Used to delete a resource—for example, deleting a menu or canceling a scheduled phone call. DELETE can be used on collections and individual objects, but a DELETE on a collection must include the delete_all argument to avoid deleting a collection by accident.

DELETE /menus

Limitations on Methods

Note that some kinds of resources cannot be created with the POST command. For example, a call recording can be seen as a by-product of an API call that initiates a phone call, but it is not created by the POST command. Similarly, not all objects can be deleted with the DELETE command. For example, call logs cannot be deleted.

Also, some collections and objects are read-only—for example, text-to-speech voice settings. Please refer to the API Command Reference Guide to see the specific methods supported for different resources. The table below shows how methods are typically applied to collections and single objects.

Collection (/menus) Create Read Invalid Delete
Single Object (/menus/UUID) Invalid Read Update Delete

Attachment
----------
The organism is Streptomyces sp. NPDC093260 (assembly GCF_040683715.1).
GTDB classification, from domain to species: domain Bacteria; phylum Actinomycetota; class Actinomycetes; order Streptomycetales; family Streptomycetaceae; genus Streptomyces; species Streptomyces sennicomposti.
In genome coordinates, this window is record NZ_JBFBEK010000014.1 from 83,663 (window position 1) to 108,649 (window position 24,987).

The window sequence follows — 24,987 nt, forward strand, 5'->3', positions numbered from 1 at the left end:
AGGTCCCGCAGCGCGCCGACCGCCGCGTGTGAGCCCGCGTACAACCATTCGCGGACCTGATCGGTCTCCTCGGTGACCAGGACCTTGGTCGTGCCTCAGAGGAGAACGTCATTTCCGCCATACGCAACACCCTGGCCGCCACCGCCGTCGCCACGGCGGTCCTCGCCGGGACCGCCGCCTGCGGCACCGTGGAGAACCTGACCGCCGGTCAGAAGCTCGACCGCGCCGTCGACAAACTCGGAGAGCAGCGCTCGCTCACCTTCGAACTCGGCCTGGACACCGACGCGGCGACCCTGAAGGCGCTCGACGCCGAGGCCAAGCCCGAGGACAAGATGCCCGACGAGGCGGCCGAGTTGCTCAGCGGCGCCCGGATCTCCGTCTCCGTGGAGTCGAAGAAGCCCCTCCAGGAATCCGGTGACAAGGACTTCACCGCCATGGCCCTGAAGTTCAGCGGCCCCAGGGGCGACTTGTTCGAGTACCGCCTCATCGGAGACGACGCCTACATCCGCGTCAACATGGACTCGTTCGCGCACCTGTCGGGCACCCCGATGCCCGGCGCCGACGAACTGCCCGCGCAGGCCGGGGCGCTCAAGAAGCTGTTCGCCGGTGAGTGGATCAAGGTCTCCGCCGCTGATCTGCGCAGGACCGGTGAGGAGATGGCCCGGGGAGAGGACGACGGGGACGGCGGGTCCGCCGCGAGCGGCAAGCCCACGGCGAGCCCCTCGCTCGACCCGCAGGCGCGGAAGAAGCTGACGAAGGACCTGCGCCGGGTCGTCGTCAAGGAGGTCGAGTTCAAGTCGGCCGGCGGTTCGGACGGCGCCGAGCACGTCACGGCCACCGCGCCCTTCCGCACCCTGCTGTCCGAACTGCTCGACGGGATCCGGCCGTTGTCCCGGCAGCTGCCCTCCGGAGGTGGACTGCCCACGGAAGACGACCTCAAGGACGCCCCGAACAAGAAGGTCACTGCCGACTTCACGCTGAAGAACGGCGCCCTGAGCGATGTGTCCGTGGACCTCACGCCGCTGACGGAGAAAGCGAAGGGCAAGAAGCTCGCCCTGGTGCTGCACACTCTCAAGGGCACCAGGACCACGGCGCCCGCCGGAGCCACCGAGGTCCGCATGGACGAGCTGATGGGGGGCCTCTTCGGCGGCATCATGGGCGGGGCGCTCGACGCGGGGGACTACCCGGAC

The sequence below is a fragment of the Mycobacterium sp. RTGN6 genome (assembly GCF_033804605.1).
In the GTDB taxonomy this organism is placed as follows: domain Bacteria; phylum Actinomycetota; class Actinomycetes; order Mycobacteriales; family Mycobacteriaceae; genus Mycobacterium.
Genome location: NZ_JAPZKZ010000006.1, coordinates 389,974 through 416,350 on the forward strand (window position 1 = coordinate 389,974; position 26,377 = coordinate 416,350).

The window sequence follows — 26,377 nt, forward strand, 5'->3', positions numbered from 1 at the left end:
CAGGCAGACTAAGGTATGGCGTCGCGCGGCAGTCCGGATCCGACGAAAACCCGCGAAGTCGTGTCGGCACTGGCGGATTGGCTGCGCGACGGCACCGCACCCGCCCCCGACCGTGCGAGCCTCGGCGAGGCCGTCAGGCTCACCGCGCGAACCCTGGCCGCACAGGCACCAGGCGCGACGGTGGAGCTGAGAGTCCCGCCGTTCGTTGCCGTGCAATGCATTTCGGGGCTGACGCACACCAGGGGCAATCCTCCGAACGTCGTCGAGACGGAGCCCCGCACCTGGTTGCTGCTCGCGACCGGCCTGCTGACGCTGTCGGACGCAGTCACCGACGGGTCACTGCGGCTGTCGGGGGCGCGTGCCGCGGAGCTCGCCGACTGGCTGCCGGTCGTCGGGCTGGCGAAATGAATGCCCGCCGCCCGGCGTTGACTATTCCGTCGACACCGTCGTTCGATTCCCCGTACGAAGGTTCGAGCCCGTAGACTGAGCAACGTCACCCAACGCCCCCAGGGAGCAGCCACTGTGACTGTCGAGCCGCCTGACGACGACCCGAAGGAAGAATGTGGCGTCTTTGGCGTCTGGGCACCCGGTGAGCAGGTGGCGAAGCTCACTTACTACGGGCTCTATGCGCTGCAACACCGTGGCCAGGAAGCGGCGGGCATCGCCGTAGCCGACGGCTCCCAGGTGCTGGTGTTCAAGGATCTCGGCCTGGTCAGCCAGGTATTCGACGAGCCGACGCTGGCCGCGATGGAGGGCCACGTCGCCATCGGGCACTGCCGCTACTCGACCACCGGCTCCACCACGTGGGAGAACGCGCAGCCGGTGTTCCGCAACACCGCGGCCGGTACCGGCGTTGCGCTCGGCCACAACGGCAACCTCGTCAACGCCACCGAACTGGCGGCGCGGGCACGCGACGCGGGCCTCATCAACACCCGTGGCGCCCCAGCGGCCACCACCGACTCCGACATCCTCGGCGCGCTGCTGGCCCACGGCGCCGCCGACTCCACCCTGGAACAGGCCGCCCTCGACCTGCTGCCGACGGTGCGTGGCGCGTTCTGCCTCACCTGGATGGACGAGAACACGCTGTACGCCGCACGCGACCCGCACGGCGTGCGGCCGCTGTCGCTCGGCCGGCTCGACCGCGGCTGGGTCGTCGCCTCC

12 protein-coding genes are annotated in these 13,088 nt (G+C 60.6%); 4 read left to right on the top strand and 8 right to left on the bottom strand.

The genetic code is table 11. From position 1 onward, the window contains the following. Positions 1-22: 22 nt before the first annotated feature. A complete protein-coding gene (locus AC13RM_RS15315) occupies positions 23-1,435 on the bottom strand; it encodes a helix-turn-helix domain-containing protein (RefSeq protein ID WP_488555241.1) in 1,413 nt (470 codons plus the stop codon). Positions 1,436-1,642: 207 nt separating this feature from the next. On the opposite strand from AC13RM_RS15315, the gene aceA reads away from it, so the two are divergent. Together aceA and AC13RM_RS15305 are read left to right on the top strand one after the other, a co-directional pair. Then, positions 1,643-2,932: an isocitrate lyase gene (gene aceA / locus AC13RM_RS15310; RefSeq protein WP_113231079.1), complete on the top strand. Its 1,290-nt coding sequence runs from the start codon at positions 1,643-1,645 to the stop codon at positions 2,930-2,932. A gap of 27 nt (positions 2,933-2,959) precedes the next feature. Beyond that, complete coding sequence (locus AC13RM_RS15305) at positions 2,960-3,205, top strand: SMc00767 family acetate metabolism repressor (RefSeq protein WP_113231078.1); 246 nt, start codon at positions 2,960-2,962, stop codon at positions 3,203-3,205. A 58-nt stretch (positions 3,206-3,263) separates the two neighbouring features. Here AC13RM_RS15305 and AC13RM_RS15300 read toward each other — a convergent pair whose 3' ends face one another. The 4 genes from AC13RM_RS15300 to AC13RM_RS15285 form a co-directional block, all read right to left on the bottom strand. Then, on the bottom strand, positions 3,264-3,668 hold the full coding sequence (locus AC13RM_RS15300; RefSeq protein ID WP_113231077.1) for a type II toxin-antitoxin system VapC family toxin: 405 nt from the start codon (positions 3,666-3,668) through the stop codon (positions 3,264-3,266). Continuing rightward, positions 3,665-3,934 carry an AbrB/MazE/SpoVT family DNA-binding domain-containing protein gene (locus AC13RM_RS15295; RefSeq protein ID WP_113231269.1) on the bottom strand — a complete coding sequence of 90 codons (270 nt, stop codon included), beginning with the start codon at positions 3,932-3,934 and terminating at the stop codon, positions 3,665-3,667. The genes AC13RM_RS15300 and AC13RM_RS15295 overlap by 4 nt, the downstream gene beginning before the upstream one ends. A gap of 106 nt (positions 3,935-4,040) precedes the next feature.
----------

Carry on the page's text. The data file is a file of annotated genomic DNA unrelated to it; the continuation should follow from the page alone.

Note that requests containing unsupported methods will return an HTTP 400 error, with Error Code: 10005.

API URL Format

The API URL uses the following format: https://<version><resource>[/<id>][?list of optional arguments]


Note that the protocol is always HTTPS, that version matches the version of the API that you are using, and that resource and (optionally) [/id] describe the resource you want to access. Optional arguments can be specified after a question mark using the format argument=value and multiple arguments are separated by &. In the example above, results are limited to 15. The format argument is optional, but if present, must be set to json.